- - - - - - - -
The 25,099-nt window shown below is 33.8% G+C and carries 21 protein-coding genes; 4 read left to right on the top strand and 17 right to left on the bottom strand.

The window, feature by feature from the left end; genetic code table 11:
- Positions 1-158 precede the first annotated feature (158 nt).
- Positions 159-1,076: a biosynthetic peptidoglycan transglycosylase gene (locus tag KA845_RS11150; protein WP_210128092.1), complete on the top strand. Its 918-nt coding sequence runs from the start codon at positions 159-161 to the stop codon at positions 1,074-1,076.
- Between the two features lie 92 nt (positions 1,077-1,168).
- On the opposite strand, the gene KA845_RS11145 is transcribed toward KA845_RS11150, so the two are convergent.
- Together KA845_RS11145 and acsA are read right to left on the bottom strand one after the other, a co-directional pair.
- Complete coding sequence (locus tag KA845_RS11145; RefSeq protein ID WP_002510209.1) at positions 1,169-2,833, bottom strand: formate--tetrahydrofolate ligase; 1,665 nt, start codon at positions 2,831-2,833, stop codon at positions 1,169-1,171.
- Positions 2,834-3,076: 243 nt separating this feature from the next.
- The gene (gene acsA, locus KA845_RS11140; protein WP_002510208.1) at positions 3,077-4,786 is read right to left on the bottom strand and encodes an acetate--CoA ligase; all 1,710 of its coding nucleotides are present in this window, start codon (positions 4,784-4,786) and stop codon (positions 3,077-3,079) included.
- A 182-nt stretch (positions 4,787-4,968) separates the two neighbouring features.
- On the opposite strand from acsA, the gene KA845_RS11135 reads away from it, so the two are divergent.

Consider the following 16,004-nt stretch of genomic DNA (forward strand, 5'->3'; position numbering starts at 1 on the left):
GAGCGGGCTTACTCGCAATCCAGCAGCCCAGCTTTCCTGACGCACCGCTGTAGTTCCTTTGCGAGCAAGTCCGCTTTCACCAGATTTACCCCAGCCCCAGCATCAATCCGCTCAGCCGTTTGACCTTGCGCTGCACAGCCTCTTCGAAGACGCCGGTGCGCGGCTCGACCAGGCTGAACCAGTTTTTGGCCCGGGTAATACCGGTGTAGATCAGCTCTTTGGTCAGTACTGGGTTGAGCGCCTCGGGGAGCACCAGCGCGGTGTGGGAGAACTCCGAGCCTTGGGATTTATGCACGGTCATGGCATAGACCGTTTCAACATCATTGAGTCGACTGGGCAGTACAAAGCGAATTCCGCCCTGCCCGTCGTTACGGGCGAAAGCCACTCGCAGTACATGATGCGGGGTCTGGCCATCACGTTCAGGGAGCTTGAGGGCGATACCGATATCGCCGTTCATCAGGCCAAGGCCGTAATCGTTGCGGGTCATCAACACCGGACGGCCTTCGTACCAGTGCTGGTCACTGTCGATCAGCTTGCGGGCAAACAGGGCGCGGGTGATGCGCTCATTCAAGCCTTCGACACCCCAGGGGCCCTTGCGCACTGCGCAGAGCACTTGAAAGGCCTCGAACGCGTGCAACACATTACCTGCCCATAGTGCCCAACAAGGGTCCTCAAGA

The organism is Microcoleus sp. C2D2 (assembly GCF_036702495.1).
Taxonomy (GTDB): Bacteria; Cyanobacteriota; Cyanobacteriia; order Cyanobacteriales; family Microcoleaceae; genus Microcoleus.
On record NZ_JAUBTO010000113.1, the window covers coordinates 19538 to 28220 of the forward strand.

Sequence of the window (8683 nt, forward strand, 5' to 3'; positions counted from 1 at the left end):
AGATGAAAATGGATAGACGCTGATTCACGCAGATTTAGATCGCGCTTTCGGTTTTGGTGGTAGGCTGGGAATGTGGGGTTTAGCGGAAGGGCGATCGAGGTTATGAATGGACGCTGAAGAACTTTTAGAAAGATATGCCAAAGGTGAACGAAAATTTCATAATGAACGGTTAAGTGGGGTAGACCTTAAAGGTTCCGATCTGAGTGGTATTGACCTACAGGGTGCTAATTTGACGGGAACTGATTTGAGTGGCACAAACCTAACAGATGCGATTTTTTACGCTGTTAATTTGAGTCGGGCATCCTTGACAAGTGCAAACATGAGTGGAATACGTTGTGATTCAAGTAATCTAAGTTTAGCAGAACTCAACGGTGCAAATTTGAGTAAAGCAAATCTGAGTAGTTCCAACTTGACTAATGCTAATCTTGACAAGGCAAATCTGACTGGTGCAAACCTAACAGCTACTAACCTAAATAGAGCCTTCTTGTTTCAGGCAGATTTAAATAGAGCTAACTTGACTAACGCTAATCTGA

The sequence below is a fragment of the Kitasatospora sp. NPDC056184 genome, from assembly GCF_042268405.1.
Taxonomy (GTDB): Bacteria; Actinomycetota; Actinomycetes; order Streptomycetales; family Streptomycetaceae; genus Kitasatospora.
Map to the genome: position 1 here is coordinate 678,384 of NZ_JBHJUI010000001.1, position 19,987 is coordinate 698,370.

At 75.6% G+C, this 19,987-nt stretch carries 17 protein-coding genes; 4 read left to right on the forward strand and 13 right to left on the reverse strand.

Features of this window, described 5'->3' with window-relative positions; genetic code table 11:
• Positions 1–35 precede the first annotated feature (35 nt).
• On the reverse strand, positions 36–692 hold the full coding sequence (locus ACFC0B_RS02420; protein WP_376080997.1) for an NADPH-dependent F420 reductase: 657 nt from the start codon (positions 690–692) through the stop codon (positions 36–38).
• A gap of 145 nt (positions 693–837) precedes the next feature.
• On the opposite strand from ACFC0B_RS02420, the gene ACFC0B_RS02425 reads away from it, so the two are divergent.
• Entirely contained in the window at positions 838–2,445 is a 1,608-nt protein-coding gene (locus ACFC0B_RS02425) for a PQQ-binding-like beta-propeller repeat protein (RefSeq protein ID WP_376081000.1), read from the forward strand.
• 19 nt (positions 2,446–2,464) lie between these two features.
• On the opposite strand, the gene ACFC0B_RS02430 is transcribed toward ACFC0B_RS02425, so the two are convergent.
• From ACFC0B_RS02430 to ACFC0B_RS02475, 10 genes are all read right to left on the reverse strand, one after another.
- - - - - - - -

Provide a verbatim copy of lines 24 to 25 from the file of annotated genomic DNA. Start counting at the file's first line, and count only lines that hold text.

Features of this window, described 5'->3' with window-relative positions; genetic code table 11:
• Positions 1–35 precede the first annotated feature (35 nt).